Although Bill Maher is a favorite of mine, I do not intend for this to be about him. I just couldn't think of a proper title.
On our hike-bike trail (on which the maintenance people and rangers are very much in evidence using golf carts or "gators"), the posted rule is "keep to the right". It has been probably about a year since I (a bicyclist) came up behind a walker who was walking to the left. My first thought was, "How am I going to get past this fool. There's no way I can pass him on the left without getting off the trail!" I decided to just keep going straight ahead, since the trail before us was clear. It was perhaps the smoothest passing I've ever made on the trail.
In another world, when I was a kid and things were very different from now, there were signs spaced regularly along Texas highways that said, "Walk to the left side of the road, facing traffic". That's a very sensible idea for pedestrians, I think. I have noticed that "hikers" on the hike-bike trail, especially if they are walking in pairs or in a group, seem to be quite surprised when they hear a bicyclist announcing his intentions as he comes up behind them. I've seen hikers jump off the trail, or grab their partners and pull them roughly over to the side, but there always seems to be a reaction which will make them deviate in some way.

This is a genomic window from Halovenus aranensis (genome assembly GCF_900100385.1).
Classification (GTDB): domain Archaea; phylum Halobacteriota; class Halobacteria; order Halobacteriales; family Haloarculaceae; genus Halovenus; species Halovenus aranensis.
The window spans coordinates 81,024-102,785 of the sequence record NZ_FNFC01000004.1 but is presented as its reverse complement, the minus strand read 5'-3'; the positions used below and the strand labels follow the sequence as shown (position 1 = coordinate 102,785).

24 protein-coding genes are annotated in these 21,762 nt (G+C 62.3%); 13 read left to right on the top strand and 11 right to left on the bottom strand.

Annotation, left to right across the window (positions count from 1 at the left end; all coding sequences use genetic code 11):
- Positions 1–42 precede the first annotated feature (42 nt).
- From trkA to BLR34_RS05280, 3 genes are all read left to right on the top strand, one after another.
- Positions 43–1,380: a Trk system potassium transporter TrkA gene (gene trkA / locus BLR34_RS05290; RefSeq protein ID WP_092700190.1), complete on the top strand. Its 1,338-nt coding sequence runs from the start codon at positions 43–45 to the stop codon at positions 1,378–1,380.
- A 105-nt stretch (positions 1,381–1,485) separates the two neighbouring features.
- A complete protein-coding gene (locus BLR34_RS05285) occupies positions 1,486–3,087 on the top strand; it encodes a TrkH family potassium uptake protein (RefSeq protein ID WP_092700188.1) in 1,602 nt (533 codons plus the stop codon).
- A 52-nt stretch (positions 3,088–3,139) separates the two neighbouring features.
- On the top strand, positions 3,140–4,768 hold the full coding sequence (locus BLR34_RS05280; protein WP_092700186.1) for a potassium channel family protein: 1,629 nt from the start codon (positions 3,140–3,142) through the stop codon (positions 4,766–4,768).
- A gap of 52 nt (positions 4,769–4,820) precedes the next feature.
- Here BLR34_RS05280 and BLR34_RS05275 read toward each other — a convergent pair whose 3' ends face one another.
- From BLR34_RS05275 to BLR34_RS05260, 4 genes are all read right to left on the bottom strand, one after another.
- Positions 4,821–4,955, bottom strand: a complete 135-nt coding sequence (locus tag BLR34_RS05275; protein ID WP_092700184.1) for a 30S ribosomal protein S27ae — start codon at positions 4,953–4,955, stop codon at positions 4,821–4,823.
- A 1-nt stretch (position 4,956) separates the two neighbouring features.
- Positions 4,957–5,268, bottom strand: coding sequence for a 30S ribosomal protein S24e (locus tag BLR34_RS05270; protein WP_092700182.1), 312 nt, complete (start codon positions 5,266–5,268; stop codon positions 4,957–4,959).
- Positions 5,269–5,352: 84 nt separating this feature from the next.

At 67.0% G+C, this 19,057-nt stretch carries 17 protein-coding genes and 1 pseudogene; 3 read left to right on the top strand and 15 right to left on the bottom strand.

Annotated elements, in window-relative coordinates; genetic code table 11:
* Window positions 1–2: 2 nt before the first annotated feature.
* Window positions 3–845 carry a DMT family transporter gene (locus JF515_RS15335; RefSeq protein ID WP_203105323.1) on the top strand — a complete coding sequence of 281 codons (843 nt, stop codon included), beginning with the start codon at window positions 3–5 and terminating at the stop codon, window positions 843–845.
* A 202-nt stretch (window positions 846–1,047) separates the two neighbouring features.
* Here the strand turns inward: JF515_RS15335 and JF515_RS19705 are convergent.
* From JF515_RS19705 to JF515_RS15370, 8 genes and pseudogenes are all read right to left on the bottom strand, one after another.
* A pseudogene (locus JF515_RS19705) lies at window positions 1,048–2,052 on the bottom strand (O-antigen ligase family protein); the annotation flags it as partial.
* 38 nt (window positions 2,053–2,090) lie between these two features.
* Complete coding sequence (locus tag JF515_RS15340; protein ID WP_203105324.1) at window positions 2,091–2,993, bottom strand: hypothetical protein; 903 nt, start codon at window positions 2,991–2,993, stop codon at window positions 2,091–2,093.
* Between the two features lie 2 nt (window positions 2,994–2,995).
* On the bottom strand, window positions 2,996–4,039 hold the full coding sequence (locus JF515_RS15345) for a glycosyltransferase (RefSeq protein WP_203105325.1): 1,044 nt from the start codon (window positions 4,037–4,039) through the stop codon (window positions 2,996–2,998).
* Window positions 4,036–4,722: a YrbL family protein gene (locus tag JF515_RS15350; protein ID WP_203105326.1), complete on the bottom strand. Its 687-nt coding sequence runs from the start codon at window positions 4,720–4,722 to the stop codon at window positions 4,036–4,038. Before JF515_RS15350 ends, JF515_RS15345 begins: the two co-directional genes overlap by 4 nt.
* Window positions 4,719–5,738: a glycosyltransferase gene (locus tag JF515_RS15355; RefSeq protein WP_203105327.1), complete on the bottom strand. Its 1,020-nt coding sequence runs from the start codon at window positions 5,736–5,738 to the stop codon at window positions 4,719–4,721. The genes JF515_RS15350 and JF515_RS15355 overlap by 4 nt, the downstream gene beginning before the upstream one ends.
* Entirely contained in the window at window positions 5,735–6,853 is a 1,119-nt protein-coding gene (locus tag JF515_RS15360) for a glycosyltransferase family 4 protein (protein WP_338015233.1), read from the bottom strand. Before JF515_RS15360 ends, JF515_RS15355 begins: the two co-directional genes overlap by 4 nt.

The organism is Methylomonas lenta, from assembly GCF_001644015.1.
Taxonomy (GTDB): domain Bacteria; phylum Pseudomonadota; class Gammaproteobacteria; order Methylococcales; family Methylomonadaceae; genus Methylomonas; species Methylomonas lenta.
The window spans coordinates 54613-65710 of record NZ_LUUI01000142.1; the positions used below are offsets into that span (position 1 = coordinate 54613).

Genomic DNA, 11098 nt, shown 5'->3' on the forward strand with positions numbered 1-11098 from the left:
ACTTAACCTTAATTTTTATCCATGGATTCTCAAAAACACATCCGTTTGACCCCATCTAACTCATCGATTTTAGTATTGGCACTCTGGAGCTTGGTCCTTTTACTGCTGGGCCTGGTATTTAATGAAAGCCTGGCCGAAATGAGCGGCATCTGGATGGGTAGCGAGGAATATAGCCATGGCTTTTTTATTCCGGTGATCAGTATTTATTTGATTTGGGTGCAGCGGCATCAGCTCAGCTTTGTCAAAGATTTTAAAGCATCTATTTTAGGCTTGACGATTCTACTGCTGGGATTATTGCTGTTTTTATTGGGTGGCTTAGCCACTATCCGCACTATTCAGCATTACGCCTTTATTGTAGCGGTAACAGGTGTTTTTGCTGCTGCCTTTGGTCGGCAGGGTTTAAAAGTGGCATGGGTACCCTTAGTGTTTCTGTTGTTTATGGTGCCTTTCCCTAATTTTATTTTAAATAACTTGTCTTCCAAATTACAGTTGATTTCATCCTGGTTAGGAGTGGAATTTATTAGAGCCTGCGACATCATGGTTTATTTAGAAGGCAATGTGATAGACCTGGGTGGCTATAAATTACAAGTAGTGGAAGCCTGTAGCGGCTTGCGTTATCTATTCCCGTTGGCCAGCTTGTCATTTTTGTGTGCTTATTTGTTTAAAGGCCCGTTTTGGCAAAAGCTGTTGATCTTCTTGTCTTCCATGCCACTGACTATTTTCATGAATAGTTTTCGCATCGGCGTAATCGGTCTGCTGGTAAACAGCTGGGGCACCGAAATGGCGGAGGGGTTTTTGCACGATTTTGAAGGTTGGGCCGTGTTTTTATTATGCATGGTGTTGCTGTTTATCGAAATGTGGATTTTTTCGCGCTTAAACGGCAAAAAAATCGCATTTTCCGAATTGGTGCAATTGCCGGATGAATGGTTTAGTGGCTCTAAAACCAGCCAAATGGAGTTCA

It would seem to me that this could be avoided by following one of the simplist of traffic rules.
Bicycles are vehicles, and have always been considered as such. They should always follow the same traffic rules as any other vehicles. Pedestrians are not vehicles.
If the rules of the trail were the same as rules of the road, with vehicles to the right side of the road, and pedestrians to the left, the pedestrians would never be surprised by a bicycle approaching them from behind, and the bicyclist would not have to wonder, "How is this pedestrian going to react to my passing him?". I always get a warm, friendly feeling now, when I see a hiker practicing civil disobedience, facing me on the same side of the trail. Maybe they should re-evaluate that trail rule of "keep to the right", and follow the more traditional traffic rules.